AI and Machine Learning Critical to Tackling Cyber Threats Say NTT

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AI and Machine Learning Critical to Tackling Cyber Threats Say NTT

As security makes headlines in the current world business crisis, there may not be enough skills in supply. This shortage of cybersecurity skills could push the enterprise to look for technology enhancements to meet this gap. Experts feel that the AI and ML have all it takes to make them a promising proposition to tackle cybersecurity challenges in the new future.

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According to leading experts in the cybersecurity field, AI, and Machine Learning (ML) have become critical to improving the next-gen cyber defense. Stefaan Hinderyckx, senior vice president of NTT ltd has been reported saying that the manual shortage in cybersecurity professionals and growing need to manage large databases has made the shift to AI and machine learning a pressing need for the cybersecurity industry.

In his talk during the European Digital Press Roundtable 2020, he also spoke about the need to detect, and respond to cybersecurity threats efficiently, and quickly. He said technology companies can get as much as 280 billion logs per month, across its wide database of clients. Moreover, the current AI infrastructure promises to reduce these requests to as little as 1000 possible threats. Interestingly, new AI and ML modules can also detect most current threats using mathematical analysis.

He also said that the need for human-intervention will remain, as AI systems cannot replace the depth of analysis. However, most routine or well-documented threats can be detected with much more ease, and efficiently with AI systems. He said, we can’t wait for human intervention, which can take hours to document logs, and flag the eventual alerts. On the other hand, AI can automate these operations to happen during real-time, making many of the existent threats toothless for most enterprises.

Stefaan also spoke about the need to cover ‘white spaces’ in technology. New threats continue to make their way into network infrastructure every day. The recent shift to remote work has driven a large spike in attacks on APIs with ransomware across the globe. Moreover, phishing emails have also gone up considerably during the on-going pandemic. According to him, these new threats can be detected with the help of AI, which traditional models of security may miss. According to him, AI would tackle emerging challenges such as zero-day exploits, among others to secure networks, and ensure productivity for various organizations.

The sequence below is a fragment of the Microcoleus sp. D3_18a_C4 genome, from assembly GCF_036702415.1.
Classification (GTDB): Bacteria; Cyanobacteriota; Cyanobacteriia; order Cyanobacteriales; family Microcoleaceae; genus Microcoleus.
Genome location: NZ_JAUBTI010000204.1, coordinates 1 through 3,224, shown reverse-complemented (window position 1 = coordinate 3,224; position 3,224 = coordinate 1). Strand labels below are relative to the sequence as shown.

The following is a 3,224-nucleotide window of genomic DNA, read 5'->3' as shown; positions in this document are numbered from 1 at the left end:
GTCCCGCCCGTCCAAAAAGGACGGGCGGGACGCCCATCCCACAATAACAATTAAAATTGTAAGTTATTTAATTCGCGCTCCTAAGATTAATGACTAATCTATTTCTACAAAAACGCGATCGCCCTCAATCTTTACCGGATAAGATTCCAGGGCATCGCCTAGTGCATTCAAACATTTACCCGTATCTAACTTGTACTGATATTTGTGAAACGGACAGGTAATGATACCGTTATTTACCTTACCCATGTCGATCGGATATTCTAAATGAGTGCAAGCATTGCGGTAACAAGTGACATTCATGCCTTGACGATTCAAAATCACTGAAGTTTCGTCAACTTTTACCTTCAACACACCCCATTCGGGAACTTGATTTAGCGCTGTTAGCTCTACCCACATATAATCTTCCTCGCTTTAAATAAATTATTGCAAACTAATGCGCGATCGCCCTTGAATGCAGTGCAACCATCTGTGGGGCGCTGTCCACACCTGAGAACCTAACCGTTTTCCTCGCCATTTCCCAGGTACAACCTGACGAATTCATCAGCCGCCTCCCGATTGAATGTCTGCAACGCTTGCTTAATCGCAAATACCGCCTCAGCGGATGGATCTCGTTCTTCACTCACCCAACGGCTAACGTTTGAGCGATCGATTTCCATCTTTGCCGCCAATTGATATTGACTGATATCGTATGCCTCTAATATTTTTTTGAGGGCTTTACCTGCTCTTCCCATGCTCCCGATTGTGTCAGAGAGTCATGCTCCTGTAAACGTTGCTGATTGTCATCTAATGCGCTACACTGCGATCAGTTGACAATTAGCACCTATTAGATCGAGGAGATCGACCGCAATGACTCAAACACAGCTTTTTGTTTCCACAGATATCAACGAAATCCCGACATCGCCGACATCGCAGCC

According to a recent report by Webroot, many IT professionals believe their organizations can do more to prevent cyber-attacks. 89% of professionals surveyed in the report believed there was a potential for enterprises to tackle cybersecurity more effectively. Moreover, 64% of respondents were not aware of advanced solutions in AI, and ML, which are increasingly being adopted worldwide, according to the Webroot report. The report also found that enterprises in the UK led the world in the use of AI, while countries like the US, Japan, Australia lagged behind comparatively.

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According to a different report, delays in response over 200 days can cost organizations over $1.2 million in additional costs due to cyber threats. The Webroot report revealed that with the use of AI, detection of attacks like phishing emails had fallen to 30 minutes from the earlier duration of several days. This is a major development for enterprises concerned with cybersecurity and could result in humungous savings, as cited above.

Despite their potentially high costs, AI and ML may pave way for futuristic cyber resilience for enterprises in the near future.